Summertime is slash-and-burn time in Colorado’s high country

The hills are alive with the sounds of … chain saws and choppers.

Crews have fanned out across the high country in recent weeks, taking advantage of federal, state and local funding to cut down hundreds of acres of beetle-killed lodgepole pine trees in what forest officials refer to as “wildland-urban interface” areas.

In Vail, for example, six seasonal firefighters have been hired by the town at a cost of about $120,000 to help the Forest Service and Eagle County take down 233 acres of dead trees on public land around town between now and mid-October. The added firefighters will also help crews respond to any local wildfires this summer.

The 2002 Hayman Fire torched 138,000 acres. (Photo/langs, Flickr)

The 2002 Hayman Fire torched 138,000 acres. (Photo/langs, Flickr)

Last season, crews in Vail cleared out about 150 acres in and around neighborhoods, burning piles of slash and contracting a helicopter to remove 6,500 dead trees on steep slopes and haul them off to be converted into pellets for wood-burning stoves.

Town officials said their goal of creating a defensible perimeter of about 200 feet all around the heavily forested mountain town will be about 40-percent complete by the end of this season. The full perimeter won’t be done until 2012.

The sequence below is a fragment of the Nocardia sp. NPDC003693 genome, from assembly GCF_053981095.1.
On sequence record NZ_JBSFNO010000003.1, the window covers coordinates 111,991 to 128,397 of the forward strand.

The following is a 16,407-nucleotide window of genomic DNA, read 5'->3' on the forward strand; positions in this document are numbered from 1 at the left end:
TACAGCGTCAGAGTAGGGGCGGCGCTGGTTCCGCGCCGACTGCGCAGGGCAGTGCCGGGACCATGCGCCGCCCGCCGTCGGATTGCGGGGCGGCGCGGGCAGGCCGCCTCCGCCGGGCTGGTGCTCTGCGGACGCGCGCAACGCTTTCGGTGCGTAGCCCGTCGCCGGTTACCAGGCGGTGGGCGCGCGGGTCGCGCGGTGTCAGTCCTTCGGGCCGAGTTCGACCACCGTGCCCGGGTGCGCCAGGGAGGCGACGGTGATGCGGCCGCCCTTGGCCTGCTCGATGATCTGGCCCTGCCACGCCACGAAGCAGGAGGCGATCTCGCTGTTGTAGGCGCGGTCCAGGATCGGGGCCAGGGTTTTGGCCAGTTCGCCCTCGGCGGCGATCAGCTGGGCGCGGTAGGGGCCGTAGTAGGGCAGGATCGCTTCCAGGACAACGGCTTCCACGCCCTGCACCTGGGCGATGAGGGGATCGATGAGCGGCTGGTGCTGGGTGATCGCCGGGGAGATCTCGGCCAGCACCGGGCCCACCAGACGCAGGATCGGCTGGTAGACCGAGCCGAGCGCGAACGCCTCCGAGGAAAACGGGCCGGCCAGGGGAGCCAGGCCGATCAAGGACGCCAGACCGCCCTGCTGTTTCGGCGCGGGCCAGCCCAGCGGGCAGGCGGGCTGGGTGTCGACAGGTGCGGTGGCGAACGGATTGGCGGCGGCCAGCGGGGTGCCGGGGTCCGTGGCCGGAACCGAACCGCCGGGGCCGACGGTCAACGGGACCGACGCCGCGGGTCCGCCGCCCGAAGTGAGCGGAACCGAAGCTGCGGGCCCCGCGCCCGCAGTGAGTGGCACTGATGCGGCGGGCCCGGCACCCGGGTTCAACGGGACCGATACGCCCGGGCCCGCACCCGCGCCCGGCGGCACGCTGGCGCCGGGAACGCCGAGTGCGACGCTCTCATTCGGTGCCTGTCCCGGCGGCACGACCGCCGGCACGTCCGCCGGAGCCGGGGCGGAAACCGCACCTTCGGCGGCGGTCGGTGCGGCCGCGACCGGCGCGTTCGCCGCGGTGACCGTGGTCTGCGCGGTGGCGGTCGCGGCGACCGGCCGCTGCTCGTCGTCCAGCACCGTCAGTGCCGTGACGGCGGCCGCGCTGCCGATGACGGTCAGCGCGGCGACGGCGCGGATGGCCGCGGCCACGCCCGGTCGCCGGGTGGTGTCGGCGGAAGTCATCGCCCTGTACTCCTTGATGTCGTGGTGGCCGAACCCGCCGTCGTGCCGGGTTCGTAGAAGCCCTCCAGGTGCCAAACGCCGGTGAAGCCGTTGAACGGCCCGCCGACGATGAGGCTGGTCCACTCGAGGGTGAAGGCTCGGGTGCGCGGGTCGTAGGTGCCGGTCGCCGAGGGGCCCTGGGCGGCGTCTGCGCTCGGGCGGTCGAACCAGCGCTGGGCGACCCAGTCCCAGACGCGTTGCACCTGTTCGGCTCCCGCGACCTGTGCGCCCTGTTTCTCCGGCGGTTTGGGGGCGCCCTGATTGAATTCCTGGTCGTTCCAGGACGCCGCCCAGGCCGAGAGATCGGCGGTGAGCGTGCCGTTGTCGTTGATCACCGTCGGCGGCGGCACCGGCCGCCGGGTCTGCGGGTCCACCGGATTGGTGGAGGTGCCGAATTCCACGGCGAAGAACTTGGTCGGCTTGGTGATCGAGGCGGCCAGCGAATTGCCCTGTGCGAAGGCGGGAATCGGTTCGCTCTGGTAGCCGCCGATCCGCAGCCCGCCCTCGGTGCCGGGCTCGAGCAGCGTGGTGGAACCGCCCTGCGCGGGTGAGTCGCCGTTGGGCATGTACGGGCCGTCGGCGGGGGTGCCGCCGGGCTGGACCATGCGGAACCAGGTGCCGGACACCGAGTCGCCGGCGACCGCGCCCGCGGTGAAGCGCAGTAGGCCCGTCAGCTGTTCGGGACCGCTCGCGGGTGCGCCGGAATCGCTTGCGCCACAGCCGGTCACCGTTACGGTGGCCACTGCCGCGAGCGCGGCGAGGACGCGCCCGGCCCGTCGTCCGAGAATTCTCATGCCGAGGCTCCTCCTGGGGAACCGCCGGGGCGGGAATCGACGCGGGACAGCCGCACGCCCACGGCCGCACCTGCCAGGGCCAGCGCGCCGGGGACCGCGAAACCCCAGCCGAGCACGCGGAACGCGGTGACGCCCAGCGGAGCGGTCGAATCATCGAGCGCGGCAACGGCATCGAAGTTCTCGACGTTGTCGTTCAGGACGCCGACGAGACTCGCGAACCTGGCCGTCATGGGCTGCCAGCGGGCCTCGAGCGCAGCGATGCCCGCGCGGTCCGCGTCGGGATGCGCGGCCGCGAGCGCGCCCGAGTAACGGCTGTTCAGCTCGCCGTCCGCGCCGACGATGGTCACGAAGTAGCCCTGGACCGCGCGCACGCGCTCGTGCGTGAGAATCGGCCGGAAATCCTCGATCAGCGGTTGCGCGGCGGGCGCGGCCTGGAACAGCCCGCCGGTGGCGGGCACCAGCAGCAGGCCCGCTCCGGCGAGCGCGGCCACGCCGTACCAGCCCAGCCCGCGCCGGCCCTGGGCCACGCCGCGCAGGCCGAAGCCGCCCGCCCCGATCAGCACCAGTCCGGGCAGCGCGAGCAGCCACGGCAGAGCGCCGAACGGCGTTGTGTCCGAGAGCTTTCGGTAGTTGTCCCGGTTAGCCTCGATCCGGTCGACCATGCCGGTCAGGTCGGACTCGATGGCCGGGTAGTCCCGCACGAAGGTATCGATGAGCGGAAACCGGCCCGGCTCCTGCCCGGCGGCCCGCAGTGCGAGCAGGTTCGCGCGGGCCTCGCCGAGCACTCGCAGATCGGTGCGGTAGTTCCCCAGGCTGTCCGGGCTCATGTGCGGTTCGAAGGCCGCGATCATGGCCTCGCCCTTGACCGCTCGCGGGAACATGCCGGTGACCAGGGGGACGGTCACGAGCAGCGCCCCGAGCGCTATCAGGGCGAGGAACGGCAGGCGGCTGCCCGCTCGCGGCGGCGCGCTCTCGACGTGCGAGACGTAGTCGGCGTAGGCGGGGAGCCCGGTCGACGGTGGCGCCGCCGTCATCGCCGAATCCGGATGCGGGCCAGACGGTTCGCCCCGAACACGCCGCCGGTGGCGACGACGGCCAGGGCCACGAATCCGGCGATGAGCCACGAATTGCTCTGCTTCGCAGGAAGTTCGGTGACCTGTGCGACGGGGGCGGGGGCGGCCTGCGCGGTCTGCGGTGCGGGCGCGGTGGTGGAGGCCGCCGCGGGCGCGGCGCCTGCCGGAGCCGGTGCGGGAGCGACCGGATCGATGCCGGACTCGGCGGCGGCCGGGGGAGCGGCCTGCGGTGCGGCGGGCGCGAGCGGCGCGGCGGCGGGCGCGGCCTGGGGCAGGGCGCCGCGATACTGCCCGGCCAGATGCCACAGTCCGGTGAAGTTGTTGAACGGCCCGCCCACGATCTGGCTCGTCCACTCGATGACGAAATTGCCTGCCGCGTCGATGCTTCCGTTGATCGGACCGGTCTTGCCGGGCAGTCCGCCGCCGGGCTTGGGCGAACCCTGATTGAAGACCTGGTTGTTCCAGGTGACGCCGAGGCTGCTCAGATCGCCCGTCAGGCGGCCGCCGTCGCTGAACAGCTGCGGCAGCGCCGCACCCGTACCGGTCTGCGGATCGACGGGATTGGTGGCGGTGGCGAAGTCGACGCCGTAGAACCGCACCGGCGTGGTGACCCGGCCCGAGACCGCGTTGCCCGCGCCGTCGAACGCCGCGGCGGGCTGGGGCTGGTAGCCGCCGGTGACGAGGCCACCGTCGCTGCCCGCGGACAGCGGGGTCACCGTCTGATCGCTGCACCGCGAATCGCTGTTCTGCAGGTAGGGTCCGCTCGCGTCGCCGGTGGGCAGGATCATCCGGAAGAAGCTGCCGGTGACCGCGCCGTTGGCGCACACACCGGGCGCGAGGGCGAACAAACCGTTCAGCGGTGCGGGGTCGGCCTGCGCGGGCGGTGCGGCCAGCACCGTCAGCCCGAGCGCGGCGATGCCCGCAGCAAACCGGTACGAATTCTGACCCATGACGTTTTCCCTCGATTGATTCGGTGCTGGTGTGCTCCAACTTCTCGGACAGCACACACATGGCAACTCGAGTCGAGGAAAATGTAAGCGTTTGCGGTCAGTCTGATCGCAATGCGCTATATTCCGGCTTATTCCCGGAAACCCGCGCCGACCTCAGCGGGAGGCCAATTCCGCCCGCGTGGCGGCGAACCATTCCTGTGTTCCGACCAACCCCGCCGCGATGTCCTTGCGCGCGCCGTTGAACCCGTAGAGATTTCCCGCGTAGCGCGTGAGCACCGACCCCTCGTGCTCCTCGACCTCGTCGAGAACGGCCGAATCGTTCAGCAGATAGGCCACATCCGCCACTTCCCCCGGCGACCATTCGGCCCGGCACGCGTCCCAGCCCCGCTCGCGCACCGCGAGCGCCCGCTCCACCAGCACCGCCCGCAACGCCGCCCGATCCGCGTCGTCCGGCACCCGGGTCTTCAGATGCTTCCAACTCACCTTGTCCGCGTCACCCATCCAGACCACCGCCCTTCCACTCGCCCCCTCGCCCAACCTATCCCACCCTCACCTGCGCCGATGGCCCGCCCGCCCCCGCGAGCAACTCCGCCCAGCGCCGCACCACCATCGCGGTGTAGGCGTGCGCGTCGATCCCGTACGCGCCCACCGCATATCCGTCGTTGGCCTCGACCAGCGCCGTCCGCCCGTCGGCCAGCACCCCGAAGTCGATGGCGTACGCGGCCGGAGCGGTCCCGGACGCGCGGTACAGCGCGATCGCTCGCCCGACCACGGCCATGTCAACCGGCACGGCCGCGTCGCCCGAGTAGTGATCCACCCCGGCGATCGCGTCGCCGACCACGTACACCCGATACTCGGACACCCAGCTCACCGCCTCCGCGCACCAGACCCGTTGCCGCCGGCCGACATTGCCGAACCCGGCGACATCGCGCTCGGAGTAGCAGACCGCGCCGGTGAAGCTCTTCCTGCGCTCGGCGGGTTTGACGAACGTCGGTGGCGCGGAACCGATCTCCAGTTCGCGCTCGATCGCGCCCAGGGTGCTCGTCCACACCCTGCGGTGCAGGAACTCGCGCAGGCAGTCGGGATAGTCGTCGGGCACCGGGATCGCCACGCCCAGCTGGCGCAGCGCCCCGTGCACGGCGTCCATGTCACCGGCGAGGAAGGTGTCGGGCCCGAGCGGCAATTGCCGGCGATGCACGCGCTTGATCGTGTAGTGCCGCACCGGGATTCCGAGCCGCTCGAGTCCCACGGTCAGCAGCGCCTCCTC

Such efforts, going on in resort towns from Summit County to Steamboat, are a last-ditch effort to save structures and critical infrastructure from inevitable fires in the wake of a statewide beetle epidemic that started in 1996 and has killed more than 1.5 million acres of lodgepole pines over the past decade.

Local governments are partnering with the Forest Service to pool scarce federal money with state and local funds for a variety of mitigation projects.

“We’re engaged in an ongoing battle for resources,” said state Rep. Christine Scanlan, D-Dillon, who co-sponsored a forest restoration bill with state Sen. Dan Gibbs, D-Silverthorne, that secured $1 million a year for the next five years for projects like Vail’s.“Vail’s creating firebreaks in the red zone, and that’s enormously important — trying to protect homes and critical infrastructure,” said Scanlan, who noted that 12 communities took advantage of the state funds last summer, though a total of 65 applied. “We’re just trying to bring more dollars to [those projects].”

Photo slideshow by Bob Spencer.

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About the Author

David O. Williams

is an award-winning reporter who has covered energy, environmental and political issues for years. His work has appeared in the New York Times, Chicago Tribune and Denver Post. He's founder of Real Vail
and Real Aspen.

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